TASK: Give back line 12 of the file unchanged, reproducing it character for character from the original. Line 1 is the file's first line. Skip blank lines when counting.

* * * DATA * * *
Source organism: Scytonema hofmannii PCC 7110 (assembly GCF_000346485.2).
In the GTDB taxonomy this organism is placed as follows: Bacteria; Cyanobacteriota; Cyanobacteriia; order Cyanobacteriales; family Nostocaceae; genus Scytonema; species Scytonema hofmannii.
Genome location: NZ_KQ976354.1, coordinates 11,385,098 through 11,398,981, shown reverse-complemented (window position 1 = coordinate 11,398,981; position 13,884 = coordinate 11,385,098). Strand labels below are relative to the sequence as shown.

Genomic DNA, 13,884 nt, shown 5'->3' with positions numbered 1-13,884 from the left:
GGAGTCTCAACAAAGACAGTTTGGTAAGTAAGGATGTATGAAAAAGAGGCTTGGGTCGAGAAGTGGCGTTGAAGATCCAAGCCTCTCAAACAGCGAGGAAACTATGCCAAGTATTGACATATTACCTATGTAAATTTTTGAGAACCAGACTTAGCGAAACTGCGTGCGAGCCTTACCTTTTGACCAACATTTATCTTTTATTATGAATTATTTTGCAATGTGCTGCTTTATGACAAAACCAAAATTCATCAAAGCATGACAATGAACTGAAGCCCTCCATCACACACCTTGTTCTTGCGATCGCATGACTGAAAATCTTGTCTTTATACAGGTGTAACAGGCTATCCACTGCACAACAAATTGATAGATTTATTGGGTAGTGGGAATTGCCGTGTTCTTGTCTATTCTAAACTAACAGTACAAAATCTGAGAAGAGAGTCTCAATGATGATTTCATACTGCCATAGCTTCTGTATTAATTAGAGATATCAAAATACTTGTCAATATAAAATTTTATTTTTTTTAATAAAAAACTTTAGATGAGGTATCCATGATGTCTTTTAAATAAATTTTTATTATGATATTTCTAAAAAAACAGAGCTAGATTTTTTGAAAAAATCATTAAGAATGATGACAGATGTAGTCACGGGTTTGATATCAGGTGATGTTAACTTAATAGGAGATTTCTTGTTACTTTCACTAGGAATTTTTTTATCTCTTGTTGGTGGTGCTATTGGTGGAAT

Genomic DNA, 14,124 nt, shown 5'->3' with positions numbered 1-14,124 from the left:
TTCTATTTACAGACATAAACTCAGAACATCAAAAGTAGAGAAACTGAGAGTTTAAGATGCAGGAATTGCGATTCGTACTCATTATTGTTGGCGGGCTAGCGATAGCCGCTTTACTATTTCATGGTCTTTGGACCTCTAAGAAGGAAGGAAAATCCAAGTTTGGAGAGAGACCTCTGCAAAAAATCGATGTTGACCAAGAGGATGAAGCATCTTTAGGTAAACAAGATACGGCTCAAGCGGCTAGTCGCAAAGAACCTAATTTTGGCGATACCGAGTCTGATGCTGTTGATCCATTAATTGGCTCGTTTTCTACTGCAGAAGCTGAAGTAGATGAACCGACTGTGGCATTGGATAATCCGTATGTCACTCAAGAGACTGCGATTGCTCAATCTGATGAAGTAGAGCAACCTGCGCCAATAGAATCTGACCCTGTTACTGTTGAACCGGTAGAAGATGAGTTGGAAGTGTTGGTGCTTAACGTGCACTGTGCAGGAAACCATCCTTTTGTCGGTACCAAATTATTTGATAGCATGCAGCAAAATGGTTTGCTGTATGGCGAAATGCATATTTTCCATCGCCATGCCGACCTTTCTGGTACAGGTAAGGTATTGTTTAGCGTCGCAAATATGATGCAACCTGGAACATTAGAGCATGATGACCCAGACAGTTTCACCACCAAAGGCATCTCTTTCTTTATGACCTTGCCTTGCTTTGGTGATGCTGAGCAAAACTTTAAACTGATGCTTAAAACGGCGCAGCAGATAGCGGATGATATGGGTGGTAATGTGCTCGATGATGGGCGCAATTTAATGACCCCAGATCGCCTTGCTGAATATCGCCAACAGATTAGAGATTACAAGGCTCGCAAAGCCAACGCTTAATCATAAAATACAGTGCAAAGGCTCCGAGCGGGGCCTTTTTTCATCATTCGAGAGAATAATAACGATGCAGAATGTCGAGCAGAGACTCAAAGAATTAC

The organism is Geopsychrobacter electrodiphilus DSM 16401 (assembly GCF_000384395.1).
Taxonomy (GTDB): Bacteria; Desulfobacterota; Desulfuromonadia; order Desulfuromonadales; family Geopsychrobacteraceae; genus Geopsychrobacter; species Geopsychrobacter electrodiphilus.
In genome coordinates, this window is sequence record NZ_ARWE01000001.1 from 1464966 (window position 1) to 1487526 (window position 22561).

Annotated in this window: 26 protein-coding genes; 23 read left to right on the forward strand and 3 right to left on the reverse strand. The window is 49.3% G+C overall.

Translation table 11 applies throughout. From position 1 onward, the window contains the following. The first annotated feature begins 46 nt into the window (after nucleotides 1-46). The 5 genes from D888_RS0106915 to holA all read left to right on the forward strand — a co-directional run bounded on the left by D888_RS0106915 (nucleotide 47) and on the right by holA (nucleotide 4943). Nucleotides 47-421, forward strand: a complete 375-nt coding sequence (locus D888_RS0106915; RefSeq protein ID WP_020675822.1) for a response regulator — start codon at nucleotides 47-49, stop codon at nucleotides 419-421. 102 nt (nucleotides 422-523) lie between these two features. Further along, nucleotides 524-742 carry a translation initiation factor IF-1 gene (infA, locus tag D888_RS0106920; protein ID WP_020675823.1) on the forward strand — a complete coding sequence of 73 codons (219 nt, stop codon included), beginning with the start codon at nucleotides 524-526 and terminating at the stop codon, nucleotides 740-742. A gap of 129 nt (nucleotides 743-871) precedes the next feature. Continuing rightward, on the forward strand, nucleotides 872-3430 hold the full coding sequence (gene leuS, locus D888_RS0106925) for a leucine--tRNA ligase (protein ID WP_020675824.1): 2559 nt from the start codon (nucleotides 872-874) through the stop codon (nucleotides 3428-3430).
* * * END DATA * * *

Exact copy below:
Translation table 11 applies throughout. From position 1 onward, the window contains the following. The first annotated feature begins 46 nt into the window (after nucleotides 1-46). The 5 genes from D888_RS0106915 to holA all read left to right on the forward strand — a co-directional run bounded on the left by D888_RS0106915 (nucleotide 47) and on the right by holA (nucleotide 4943). Nucleotides 47-421, forward strand: a complete 375-nt coding sequence (locus D888_RS0106915; RefSeq protein ID WP_020675822.1) for a response regulator — start codon at nucleotides 47-49, stop codon at nucleotides 419-421. 102 nt (nucleotides 422-523) lie between these two features. Further along, nucleotides 524-742 carry a translation initiation factor IF-1 gene (infA, locus tag D888_RS0106920; protein ID WP_020675823.1) on the forward strand — a complete coding sequence of 73 codons (219 nt, stop codon included), beginning with the start codon at nucleotides 524-526 and terminating at the stop codon, nucleotides 740-742. A gap of 129 nt (nucleotides 743-871) precedes the next feature. Continuing rightward, on the forward strand, nucleotides 872-3430 hold the full coding sequence (gene leuS, locus D888_RS0106925) for a leucine--tRNA ligase (protein ID WP_020675824.1): 2559 nt from the start codon (nucleotides 872-874) through the stop codon (nucleotides 3428-3430).